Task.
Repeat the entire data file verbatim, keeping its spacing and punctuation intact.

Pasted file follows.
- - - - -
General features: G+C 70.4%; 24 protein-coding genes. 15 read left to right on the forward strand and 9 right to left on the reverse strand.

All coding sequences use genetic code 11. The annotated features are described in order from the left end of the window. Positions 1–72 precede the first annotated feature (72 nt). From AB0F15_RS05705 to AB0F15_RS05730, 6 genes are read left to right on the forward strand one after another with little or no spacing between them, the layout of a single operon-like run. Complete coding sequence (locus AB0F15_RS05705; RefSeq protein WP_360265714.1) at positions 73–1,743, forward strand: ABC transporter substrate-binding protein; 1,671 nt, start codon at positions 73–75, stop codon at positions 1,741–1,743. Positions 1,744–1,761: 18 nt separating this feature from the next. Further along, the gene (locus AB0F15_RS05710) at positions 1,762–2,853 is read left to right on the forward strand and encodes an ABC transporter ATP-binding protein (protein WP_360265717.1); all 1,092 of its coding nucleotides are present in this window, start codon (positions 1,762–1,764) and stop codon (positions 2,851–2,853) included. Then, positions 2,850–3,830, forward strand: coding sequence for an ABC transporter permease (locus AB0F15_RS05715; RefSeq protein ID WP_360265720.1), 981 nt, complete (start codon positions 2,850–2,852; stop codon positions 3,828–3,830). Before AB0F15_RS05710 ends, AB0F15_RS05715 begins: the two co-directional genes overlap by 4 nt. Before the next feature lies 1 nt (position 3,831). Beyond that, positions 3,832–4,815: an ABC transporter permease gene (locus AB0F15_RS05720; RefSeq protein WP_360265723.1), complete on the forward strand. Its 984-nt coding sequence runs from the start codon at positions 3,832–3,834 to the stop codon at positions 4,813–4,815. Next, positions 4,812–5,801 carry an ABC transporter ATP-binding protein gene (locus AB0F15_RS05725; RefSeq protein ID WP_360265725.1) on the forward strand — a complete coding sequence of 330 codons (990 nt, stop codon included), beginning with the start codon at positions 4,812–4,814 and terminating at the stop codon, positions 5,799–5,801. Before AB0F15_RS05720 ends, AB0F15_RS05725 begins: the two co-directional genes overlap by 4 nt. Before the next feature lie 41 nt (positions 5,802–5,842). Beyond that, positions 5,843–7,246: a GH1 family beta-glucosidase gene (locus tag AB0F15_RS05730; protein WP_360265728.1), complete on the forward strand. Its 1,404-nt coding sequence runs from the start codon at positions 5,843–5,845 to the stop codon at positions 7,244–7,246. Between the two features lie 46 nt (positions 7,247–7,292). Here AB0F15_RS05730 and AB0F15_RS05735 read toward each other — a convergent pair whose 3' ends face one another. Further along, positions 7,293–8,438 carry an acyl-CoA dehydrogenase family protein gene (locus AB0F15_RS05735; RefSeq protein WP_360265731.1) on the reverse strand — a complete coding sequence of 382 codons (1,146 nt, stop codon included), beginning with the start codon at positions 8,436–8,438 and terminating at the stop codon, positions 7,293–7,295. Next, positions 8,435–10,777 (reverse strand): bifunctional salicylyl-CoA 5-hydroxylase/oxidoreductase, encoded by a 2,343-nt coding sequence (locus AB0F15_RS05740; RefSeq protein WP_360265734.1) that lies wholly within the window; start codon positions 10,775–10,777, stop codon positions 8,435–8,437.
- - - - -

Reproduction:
General features: G+C 70.4%; 24 protein-coding genes. 15 read left to right on the forward strand and 9 right to left on the reverse strand.

All coding sequences use genetic code 11. The annotated features are described in order from the left end of the window. Positions 1–72 precede the first annotated feature (72 nt). From AB0F15_RS05705 to AB0F15_RS05730, 6 genes are read left to right on the forward strand one after another with little or no spacing between them, the layout of a single operon-like run. Complete coding sequence (locus AB0F15_RS05705; RefSeq protein WP_360265714.1) at positions 73–1,743, forward strand: ABC transporter substrate-binding protein; 1,671 nt, start codon at positions 73–75, stop codon at positions 1,741–1,743. Positions 1,744–1,761: 18 nt separating this feature from the next. Further along, the gene (locus AB0F15_RS05710) at positions 1,762–2,853 is read left to right on the forward strand and encodes an ABC transporter ATP-binding protein (protein WP_360265717.1); all 1,092 of its coding nucleotides are present in this window, start codon (positions 1,762–1,764) and stop codon (positions 2,851–2,853) included. Then, positions 2,850–3,830, forward strand: coding sequence for an ABC transporter permease (locus AB0F15_RS05715; RefSeq protein ID WP_360265720.1), 981 nt, complete (start codon positions 2,850–2,852; stop codon positions 3,828–3,830). Before AB0F15_RS05710 ends, AB0F15_RS05715 begins: the two co-directional genes overlap by 4 nt. Before the next feature lies 1 nt (position 3,831). Beyond that, positions 3,832–4,815: an ABC transporter permease gene (locus AB0F15_RS05720; RefSeq protein WP_360265723.1), complete on the forward strand. Its 984-nt coding sequence runs from the start codon at positions 3,832–3,834 to the stop codon at positions 4,813–4,815. Next, positions 4,812–5,801 carry an ABC transporter ATP-binding protein gene (locus AB0F15_RS05725; RefSeq protein ID WP_360265725.1) on the forward strand — a complete coding sequence of 330 codons (990 nt, stop codon included), beginning with the start codon at positions 4,812–4,814 and terminating at the stop codon, positions 5,799–5,801. Before AB0F15_RS05720 ends, AB0F15_RS05725 begins: the two co-directional genes overlap by 4 nt. Before the next feature lie 41 nt (positions 5,802–5,842). Beyond that, positions 5,843–7,246: a GH1 family beta-glucosidase gene (locus tag AB0F15_RS05730; protein WP_360265728.1), complete on the forward strand. Its 1,404-nt coding sequence runs from the start codon at positions 5,843–5,845 to the stop codon at positions 7,244–7,246. Between the two features lie 46 nt (positions 7,247–7,292). Here AB0F15_RS05730 and AB0F15_RS05735 read toward each other — a convergent pair whose 3' ends face one another. Further along, positions 7,293–8,438 carry an acyl-CoA dehydrogenase family protein gene (locus AB0F15_RS05735; RefSeq protein WP_360265731.1) on the reverse strand — a complete coding sequence of 382 codons (1,146 nt, stop codon included), beginning with the start codon at positions 8,436–8,438 and terminating at the stop codon, positions 7,293–7,295. Next, positions 8,435–10,777 (reverse strand): bifunctional salicylyl-CoA 5-hydroxylase/oxidoreductase, encoded by a 2,343-nt coding sequence (locus AB0F15_RS05740; RefSeq protein WP_360265734.1) that lies wholly within the window; start codon positions 10,775–10,777, stop codon positions 8,435–8,437.